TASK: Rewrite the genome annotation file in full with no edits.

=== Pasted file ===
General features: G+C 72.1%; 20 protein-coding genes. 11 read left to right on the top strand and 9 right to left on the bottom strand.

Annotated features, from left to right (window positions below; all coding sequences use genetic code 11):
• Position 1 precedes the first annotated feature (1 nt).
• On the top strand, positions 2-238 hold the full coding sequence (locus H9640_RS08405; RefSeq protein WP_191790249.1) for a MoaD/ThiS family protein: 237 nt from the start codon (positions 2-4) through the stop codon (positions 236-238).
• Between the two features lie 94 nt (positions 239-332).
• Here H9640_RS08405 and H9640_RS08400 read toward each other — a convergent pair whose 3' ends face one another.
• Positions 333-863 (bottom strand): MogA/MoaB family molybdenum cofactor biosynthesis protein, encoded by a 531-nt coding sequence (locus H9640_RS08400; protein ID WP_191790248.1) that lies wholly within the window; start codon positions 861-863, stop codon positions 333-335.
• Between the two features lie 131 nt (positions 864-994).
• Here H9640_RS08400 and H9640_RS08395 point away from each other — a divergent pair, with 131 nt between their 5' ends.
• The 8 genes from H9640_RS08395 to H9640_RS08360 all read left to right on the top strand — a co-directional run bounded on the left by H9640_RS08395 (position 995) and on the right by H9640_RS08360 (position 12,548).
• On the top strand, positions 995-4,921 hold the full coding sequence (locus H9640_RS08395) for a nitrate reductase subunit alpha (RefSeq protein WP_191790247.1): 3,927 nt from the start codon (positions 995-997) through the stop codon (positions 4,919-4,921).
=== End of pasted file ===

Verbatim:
General features: G+C 72.1%; 20 protein-coding genes. 11 read left to right on the top strand and 9 right to left on the bottom strand.

Annotated features, from left to right (window positions below; all coding sequences use genetic code 11):
• Position 1 precedes the first annotated feature (1 nt).
• On the top strand, positions 2-238 hold the full coding sequence (locus H9640_RS08405; RefSeq protein WP_191790249.1) for a MoaD/ThiS family protein: 237 nt from the start codon (positions 2-4) through the stop codon (positions 236-238).
• Between the two features lie 94 nt (positions 239-332).
• Here H9640_RS08405 and H9640_RS08400 read toward each other — a convergent pair whose 3' ends face one another.
• Positions 333-863 (bottom strand): MogA/MoaB family molybdenum cofactor biosynthesis protein, encoded by a 531-nt coding sequence (locus H9640_RS08400; protein ID WP_191790248.1) that lies wholly within the window; start codon positions 861-863, stop codon positions 333-335.
• Between the two features lie 131 nt (positions 864-994).
• Here H9640_RS08400 and H9640_RS08395 point away from each other — a divergent pair, with 131 nt between their 5' ends.
• The 8 genes from H9640_RS08395 to H9640_RS08360 all read left to right on the top strand — a co-directional run bounded on the left by H9640_RS08395 (position 995) and on the right by H9640_RS08360 (position 12,548).
• On the top strand, positions 995-4,921 hold the full coding sequence (locus H9640_RS08395) for a nitrate reductase subunit alpha (RefSeq protein WP_191790247.1): 3,927 nt from the start codon (positions 995-997) through the stop codon (positions 4,919-4,921).